The present invention is a therapeutic device for applying to any selected area of the human or animal body at least one small lightweight intense-field permanent magnet. The device comprises at least one novel magnetizable stainless steel clip on which at least one such magnet is magnetically held in a recess therein, the at least one clip being mounted slidably and adjustably on an elasticized band, strap or belt to be adjustably fastened around the part of the user's body to be treated, positioning the at least one magnet selectively at or near the area requiring treatment. The preferred clips of this invention are formed from highly magnetizable surgical stainless steel, and cooperate with the magnets mounted thereon synergistically to provide enhancement and intensification of the strength and depth of penetration of the flux field emanating from those magnets. More than one magnet may be mounted on each clip, and multiple clips may be positioned slidably and adjustably on a single strap, band or belt either aligned in close proximity together, to increase the intensity and depth of penetration of the magnetic flux field and the energy, including moderate warming, to be applied to a specific body area, or spread apart to moderate the flux field's magnetic strength at any one point and to spread the moderated but effective treatment over a broader body area.

It is a primary object of this invention to provide therapeuatic magnets, small in size and mass, yet having the highest-intensity magnetic fields, held on magnetizable clips slidably positioned on elasticized bands or belts for adjustably locating and holding the magnets and clips at or near a to-be-treated body area. Another important object of the invention is to provide the user with an easy-handling non-bulky, comfortably-fitting, non-toxic, non-irritating and non-invasive therapeutic device which offers high versatility, adjustability, reliable uniformity, comfort and convenience in its use.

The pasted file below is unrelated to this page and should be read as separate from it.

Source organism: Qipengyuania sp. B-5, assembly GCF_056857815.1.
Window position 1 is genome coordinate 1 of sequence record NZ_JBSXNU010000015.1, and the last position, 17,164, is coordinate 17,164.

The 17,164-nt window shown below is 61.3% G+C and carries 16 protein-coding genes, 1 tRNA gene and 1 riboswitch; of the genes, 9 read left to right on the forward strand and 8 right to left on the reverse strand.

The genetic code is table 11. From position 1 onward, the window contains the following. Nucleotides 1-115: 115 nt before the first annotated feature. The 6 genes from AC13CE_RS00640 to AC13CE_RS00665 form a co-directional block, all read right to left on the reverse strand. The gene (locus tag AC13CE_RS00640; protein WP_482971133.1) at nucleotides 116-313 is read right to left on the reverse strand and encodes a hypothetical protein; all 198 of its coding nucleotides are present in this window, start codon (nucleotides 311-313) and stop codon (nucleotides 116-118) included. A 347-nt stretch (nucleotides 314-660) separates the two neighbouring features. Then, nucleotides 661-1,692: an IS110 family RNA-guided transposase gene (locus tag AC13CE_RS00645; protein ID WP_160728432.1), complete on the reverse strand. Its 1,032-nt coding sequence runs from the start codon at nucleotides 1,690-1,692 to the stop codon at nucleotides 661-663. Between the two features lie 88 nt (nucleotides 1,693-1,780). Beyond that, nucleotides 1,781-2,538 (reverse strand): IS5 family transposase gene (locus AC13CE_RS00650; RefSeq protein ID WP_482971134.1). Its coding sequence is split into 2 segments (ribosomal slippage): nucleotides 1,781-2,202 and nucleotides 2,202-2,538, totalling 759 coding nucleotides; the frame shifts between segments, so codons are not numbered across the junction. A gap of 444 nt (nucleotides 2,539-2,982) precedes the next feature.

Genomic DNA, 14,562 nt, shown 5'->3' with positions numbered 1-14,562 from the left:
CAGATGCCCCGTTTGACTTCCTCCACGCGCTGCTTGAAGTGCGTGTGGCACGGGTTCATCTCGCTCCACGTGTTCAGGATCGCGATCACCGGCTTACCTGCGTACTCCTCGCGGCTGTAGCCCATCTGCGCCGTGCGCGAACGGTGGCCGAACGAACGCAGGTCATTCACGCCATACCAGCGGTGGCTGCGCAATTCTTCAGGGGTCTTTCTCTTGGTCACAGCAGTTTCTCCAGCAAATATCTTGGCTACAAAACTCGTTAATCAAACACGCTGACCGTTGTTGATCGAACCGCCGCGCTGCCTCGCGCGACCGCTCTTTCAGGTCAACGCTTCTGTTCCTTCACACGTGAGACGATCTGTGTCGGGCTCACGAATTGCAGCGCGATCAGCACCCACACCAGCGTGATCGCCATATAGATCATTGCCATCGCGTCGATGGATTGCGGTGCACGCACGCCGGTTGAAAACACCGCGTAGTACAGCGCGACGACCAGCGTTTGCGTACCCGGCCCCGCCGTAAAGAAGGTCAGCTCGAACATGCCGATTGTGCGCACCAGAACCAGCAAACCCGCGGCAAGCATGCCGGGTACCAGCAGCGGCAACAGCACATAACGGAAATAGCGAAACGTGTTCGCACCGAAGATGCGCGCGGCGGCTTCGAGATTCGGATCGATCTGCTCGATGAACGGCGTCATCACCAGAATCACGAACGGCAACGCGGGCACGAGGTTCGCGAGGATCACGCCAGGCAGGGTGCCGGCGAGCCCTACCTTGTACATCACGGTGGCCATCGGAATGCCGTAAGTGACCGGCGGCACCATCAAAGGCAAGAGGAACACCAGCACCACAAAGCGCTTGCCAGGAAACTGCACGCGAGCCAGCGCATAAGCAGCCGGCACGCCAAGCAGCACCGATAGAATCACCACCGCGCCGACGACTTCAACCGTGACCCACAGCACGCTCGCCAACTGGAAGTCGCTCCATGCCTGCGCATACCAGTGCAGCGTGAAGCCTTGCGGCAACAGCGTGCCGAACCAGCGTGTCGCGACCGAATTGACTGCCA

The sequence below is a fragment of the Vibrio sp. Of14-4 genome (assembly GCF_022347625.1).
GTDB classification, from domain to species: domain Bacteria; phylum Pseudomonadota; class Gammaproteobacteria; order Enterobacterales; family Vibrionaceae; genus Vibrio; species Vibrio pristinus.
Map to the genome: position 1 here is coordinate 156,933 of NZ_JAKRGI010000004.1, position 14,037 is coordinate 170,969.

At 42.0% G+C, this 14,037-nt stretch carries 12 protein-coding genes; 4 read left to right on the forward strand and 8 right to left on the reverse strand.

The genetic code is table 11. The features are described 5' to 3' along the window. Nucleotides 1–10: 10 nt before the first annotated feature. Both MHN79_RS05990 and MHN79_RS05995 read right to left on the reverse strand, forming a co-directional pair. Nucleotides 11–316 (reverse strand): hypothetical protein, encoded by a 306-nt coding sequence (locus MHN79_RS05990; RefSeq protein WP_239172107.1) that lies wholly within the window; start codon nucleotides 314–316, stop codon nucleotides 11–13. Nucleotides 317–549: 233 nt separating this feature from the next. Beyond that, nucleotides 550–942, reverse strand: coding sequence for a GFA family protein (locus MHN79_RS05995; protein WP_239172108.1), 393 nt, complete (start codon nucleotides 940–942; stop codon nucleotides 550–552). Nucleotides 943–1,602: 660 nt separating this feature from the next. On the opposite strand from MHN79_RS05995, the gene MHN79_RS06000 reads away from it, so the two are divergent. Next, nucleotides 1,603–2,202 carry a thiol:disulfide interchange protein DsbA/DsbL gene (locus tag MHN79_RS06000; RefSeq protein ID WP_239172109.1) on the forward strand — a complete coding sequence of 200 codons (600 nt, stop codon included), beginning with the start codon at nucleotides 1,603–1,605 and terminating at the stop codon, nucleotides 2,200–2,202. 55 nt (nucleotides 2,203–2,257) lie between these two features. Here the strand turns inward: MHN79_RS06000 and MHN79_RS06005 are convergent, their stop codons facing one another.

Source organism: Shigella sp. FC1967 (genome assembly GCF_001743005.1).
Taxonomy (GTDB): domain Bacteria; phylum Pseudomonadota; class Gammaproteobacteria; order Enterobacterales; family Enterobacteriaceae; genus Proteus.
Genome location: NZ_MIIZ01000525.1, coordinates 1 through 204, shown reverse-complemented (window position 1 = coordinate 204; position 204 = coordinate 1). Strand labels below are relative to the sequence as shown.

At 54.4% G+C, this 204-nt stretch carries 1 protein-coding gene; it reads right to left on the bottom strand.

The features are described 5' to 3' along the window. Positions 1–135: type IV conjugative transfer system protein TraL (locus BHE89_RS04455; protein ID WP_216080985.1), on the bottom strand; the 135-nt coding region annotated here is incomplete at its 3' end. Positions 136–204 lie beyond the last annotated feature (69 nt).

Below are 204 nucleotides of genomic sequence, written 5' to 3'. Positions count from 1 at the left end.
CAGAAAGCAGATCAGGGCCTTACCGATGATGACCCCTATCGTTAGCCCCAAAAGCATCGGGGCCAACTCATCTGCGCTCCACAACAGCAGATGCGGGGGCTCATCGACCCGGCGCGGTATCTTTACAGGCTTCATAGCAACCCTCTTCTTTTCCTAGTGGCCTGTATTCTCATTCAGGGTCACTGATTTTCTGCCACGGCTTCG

Full details of the structures, features and uses of the preferred embodiments of this invention will be described in connection with the accompanying illustrative drawings, wherein:

BRIEF DESCRIPTION OF THE DRAWINGS

FIG. 1a is a top plan view of one of the stainless steel clips of this invention mounted slidably on an elasticized fabric band or belt;

FIG. 1b is a bottom plan view of the clip and belt of FIG. 1a;

FIG. 2a is a rear perspective view of the band or belt of FIG. 1a with two stainless steel clips slidably mounted thereon;

FIG. 2b is a front perspective view of the assembly of FIG. 2a;

FIGS. 3a, 3b, 3c and 3d are, respectively, front elevational, right isometric, side elevational and rear elevational views of a metal clip of this invention dimensioned to be mounted slidably on a one-inch-wide elasticized fabric band;

FIGS. 3e, 3f, 3g and 3h are, respectively, front elevational, right isometric, side elevational and rear elevational views of a metal clip having a single magnet socket, the clip being dimensioned to be mounted slidably on a two-inch-wide elasticized fabric belt;

FIGS. 3i, 3j, 3k, and 3m are, respectively, front elevational, right isometric, side elevational and rear elevational views of a metal clip having two magnet sockets, the clip being dimensioned to be mounted slidably on a two-inch-wide elasticized belt;

FIG. 4a is a front elevational view of the metal clip shown in FIG. 3i;

FIG. 4b is a front elevational view similar to FIG. 4a, but with two magnets positioned thereon;

FIG. 4c is a top plan view of FIG. 4b, with the belt on which the metal clip and magnets are to be mounted shown in phantom section;

FIG. 4d is a front elevational view of the metal clip shown in FIG. 3e;

FIG. 4e is an embodiment with a single magnet;

FIG. 4f is an embodiment with two additional magnets stacked on the first magnet,

FIG. 5 is a rear elevational view of a human wearing the therapeutic devices of this invention on various portions of his body;

FIG. 6 is an enlarged sectional view taken vertically through an isometrically positioned magnet of this invention; and

FIG. 7 is sectional view taken through a magnetic treatment device in the process of being positioned and fastened in place.

DESCRIPTION OF THE PREFERRED EMBODIMENTS